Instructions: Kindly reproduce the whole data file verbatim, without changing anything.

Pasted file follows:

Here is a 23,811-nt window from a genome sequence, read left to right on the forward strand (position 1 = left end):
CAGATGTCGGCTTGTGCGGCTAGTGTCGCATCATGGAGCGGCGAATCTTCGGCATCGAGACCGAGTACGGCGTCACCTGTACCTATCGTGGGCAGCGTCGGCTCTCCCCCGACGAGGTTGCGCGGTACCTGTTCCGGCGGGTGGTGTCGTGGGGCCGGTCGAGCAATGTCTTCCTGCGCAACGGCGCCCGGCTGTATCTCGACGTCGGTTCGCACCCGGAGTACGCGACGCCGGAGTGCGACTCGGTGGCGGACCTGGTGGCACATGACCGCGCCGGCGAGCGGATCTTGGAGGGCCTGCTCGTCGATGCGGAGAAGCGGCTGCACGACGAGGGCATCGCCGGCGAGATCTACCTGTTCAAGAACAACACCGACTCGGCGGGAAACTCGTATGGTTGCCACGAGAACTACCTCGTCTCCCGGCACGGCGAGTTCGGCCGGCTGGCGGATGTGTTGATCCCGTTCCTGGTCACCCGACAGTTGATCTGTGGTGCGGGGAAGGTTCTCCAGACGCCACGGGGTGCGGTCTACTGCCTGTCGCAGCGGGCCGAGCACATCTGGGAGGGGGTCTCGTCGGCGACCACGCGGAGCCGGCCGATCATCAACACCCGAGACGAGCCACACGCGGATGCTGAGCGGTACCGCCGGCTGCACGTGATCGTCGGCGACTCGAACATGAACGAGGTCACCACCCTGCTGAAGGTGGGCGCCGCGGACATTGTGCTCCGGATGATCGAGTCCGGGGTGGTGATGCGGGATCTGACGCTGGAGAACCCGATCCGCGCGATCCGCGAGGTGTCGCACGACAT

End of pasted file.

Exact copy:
Here is a 23,811-nt window from a genome sequence, read left to right on the forward strand (position 1 = left end):
CAGATGTCGGCTTGTGCGGCTAGTGTCGCATCATGGAGCGGCGAATCTTCGGCATCGAGACCGAGTACGGCGTCACCTGTACCTATCGTGGGCAGCGTCGGCTCTCCCCCGACGAGGTTGCGCGGTACCTGTTCCGGCGGGTGGTGTCGTGGGGCCGGTCGAGCAATGTCTTCCTGCGCAACGGCGCCCGGCTGTATCTCGACGTCGGTTCGCACCCGGAGTACGCGACGCCGGAGTGCGACTCGGTGGCGGACCTGGTGGCACATGACCGCGCCGGCGAGCGGATCTTGGAGGGCCTGCTCGTCGATGCGGAGAAGCGGCTGCACGACGAGGGCATCGCCGGCGAGATCTACCTGTTCAAGAACAACACCGACTCGGCGGGAAACTCGTATGGTTGCCACGAGAACTACCTCGTCTCCCGGCACGGCGAGTTCGGCCGGCTGGCGGATGTGTTGATCCCGTTCCTGGTCACCCGACAGTTGATCTGTGGTGCGGGGAAGGTTCTCCAGACGCCACGGGGTGCGGTCTACTGCCTGTCGCAGCGGGCCGAGCACATCTGGGAGGGGGTCTCGTCGGCGACCACGCGGAGCCGGCCGATCATCAACACCCGAGACGAGCCACACGCGGATGCTGAGCGGTACCGCCGGCTGCACGTGATCGTCGGCGACTCGAACATGAACGAGGTCACCACCCTGCTGAAGGTGGGCGCCGCGGACATTGTGCTCCGGATGATCGAGTCCGGGGTGGTGATGCGGGATCTGACGCTGGAGAACCCGATCCGCGCGATCCGCGAGGTGTCGCACGACAT